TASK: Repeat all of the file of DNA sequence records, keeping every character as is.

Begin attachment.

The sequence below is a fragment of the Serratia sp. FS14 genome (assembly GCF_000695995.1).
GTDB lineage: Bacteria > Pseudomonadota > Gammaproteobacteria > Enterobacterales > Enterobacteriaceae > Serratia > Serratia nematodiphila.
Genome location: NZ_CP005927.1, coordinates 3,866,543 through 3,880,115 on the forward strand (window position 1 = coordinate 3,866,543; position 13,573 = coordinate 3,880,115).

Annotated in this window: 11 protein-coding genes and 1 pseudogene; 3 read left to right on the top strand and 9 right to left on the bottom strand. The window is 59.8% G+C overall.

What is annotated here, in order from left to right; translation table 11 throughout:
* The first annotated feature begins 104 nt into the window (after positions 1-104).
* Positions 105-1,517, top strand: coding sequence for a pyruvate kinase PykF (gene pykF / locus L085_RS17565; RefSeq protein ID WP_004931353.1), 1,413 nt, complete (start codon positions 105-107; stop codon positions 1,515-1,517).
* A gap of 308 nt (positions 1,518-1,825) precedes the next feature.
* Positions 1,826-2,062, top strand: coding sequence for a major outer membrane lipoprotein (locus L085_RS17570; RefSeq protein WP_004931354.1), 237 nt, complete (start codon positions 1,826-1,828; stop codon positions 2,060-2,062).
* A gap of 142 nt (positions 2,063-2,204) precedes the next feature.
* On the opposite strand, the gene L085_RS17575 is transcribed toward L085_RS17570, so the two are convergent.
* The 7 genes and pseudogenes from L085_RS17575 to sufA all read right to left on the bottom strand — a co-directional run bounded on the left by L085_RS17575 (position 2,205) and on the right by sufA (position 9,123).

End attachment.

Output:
The sequence below is a fragment of the Serratia sp. FS14 genome (assembly GCF_000695995.1).
GTDB lineage: Bacteria > Pseudomonadota > Gammaproteobacteria > Enterobacterales > Enterobacteriaceae > Serratia > Serratia nematodiphila.
Genome location: NZ_CP005927.1, coordinates 3,866,543 through 3,880,115 on the forward strand (window position 1 = coordinate 3,866,543; position 13,573 = coordinate 3,880,115).

Annotated in this window: 11 protein-coding genes and 1 pseudogene; 3 read left to right on the top strand and 9 right to left on the bottom strand. The window is 59.8% G+C overall.

What is annotated here, in order from left to right; translation table 11 throughout:
* The first annotated feature begins 104 nt into the window (after positions 1-104).
* Positions 105-1,517, top strand: coding sequence for a pyruvate kinase PykF (gene pykF / locus L085_RS17565; RefSeq protein ID WP_004931353.1), 1,413 nt, complete (start codon positions 105-107; stop codon positions 1,515-1,517).
* A gap of 308 nt (positions 1,518-1,825) precedes the next feature.
* Positions 1,826-2,062, top strand: coding sequence for a major outer membrane lipoprotein (locus L085_RS17570; RefSeq protein WP_004931354.1), 237 nt, complete (start codon positions 1,826-1,828; stop codon positions 2,060-2,062).
* A gap of 142 nt (positions 2,063-2,204) precedes the next feature.
* On the opposite strand, the gene L085_RS17575 is transcribed toward L085_RS17570, so the two are convergent.
* The 7 genes and pseudogenes from L085_RS17575 to sufA all read right to left on the bottom strand — a co-directional run bounded on the left by L085_RS17575 (position 2,205) and on the right by sufA (position 9,123).